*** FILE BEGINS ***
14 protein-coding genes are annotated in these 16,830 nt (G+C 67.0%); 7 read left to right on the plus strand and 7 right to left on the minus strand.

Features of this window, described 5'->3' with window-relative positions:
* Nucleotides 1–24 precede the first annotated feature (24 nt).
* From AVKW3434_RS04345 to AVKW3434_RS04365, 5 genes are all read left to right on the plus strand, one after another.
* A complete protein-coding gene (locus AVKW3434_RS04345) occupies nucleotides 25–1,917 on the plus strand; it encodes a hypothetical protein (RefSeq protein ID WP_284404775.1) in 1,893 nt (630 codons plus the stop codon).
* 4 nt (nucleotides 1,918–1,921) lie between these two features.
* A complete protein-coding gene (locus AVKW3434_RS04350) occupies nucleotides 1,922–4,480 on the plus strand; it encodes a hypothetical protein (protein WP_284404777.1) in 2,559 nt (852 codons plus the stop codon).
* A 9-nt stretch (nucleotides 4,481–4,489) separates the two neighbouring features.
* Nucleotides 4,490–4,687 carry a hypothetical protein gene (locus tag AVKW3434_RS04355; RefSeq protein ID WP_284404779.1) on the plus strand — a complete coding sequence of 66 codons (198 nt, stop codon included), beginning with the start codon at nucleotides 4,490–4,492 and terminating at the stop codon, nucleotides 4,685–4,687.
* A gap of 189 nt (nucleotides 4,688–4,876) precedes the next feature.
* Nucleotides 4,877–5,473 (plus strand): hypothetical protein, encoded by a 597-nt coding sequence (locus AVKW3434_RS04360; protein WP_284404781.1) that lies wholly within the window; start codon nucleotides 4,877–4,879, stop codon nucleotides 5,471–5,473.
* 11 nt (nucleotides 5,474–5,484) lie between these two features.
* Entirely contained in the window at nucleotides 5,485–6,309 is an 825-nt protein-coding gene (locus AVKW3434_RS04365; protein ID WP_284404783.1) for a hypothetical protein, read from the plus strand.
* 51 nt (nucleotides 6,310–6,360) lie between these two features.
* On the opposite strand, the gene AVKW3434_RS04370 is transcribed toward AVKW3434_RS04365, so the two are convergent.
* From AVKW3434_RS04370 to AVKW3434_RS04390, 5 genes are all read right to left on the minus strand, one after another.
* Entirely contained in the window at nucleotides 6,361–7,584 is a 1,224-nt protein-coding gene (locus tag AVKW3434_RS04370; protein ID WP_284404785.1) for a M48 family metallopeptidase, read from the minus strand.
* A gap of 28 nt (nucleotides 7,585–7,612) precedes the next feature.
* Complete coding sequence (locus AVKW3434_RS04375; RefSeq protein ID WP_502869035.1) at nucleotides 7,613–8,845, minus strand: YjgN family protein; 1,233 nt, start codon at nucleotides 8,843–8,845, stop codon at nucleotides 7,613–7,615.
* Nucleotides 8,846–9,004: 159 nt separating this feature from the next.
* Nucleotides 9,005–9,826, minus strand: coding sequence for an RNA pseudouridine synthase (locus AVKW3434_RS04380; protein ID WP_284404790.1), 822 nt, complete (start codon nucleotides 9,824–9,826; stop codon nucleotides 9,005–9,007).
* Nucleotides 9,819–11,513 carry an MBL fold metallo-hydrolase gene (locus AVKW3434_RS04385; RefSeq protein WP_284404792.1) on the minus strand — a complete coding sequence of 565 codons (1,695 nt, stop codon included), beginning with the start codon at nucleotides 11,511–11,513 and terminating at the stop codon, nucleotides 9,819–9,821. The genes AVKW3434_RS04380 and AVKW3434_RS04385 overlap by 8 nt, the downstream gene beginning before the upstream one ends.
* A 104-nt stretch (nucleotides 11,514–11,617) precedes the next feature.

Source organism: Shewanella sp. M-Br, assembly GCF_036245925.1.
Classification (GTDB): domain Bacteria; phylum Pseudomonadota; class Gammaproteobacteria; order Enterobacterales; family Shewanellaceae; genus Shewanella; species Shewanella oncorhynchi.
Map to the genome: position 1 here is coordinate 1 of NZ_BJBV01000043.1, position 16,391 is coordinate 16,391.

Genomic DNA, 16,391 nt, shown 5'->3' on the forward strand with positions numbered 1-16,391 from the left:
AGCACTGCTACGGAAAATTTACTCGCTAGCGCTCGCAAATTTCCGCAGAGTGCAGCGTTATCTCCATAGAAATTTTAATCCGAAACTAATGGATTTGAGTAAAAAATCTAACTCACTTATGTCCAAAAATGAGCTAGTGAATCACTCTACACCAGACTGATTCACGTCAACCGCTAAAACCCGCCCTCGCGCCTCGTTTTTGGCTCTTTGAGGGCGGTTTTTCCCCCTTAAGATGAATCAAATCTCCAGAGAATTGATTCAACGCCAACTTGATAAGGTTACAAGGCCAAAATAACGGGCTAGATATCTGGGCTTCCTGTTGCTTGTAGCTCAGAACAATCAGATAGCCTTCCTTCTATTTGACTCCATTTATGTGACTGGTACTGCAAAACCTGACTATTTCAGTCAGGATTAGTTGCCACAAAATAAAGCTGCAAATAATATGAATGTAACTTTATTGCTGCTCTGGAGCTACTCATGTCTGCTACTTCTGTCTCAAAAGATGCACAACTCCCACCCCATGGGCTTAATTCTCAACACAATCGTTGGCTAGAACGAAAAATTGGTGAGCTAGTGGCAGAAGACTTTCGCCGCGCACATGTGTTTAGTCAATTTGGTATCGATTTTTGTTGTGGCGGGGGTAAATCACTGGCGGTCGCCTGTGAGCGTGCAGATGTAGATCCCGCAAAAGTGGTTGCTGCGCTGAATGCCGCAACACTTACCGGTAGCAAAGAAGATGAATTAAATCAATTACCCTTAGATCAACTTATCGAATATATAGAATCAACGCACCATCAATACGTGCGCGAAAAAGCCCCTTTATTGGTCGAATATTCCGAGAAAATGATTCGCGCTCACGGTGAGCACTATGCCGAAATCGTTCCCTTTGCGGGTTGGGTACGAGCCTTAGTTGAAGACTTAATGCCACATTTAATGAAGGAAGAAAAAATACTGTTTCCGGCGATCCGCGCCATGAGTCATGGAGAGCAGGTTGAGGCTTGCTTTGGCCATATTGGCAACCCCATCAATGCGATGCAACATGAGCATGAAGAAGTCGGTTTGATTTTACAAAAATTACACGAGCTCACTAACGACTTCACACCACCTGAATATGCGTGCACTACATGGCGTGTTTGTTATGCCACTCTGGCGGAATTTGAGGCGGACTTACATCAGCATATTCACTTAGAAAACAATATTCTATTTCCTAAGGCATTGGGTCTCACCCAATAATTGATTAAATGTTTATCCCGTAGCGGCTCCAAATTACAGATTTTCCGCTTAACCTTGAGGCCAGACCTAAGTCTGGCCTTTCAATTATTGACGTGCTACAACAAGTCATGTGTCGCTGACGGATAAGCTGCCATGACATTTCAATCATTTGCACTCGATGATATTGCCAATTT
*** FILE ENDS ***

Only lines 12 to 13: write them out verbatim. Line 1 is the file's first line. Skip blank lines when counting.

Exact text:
* 11 nt (nucleotides 5,474–5,484) lie between these two features.
* Entirely contained in the window at nucleotides 5,485–6,309 is an 825-nt protein-coding gene (locus AVKW3434_RS04365; protein ID WP_284404783.1) for a hypothetical protein, read from the plus strand.